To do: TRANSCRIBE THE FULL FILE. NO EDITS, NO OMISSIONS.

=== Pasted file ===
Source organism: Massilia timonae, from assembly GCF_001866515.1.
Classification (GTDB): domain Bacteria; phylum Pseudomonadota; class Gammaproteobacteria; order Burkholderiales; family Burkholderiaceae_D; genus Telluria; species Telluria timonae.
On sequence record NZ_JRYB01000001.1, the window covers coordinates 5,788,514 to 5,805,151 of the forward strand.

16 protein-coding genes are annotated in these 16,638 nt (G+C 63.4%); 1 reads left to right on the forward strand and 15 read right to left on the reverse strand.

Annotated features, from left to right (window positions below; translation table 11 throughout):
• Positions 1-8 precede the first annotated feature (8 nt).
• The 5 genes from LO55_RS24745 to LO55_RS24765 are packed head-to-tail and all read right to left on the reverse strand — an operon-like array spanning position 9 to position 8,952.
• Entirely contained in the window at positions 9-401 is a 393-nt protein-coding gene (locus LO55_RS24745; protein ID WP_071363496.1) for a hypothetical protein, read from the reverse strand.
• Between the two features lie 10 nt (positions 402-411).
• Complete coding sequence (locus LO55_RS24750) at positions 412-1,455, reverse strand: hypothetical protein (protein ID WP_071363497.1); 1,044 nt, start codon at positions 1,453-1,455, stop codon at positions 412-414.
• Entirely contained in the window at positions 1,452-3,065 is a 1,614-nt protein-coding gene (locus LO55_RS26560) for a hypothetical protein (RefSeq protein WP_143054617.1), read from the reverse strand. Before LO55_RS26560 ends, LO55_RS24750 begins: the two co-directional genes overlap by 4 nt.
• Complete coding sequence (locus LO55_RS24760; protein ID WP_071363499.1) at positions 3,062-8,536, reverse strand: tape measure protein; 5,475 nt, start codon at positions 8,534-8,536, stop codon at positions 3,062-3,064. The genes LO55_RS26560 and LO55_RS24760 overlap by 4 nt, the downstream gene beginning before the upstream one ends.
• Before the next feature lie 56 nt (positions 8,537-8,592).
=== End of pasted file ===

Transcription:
Source organism: Massilia timonae, from assembly GCF_001866515.1.
Classification (GTDB): domain Bacteria; phylum Pseudomonadota; class Gammaproteobacteria; order Burkholderiales; family Burkholderiaceae_D; genus Telluria; species Telluria timonae.
On sequence record NZ_JRYB01000001.1, the window covers coordinates 5,788,514 to 5,805,151 of the forward strand.

16 protein-coding genes are annotated in these 16,638 nt (G+C 63.4%); 1 reads left to right on the forward strand and 15 read right to left on the reverse strand.

Annotated features, from left to right (window positions below; translation table 11 throughout):
• Positions 1-8 precede the first annotated feature (8 nt).
• The 5 genes from LO55_RS24745 to LO55_RS24765 are packed head-to-tail and all read right to left on the reverse strand — an operon-like array spanning position 9 to position 8,952.
• Entirely contained in the window at positions 9-401 is a 393-nt protein-coding gene (locus LO55_RS24745; protein ID WP_071363496.1) for a hypothetical protein, read from the reverse strand.
• Between the two features lie 10 nt (positions 402-411).
• Complete coding sequence (locus LO55_RS24750) at positions 412-1,455, reverse strand: hypothetical protein (protein ID WP_071363497.1); 1,044 nt, start codon at positions 1,453-1,455, stop codon at positions 412-414.
• Entirely contained in the window at positions 1,452-3,065 is a 1,614-nt protein-coding gene (locus LO55_RS26560) for a hypothetical protein (RefSeq protein WP_143054617.1), read from the reverse strand. Before LO55_RS26560 ends, LO55_RS24750 begins: the two co-directional genes overlap by 4 nt.
• Complete coding sequence (locus LO55_RS24760; protein ID WP_071363499.1) at positions 3,062-8,536, reverse strand: tape measure protein; 5,475 nt, start codon at positions 8,534-8,536, stop codon at positions 3,062-3,064. The genes LO55_RS26560 and LO55_RS24760 overlap by 4 nt, the downstream gene beginning before the upstream one ends.
• Before the next feature lie 56 nt (positions 8,537-8,592).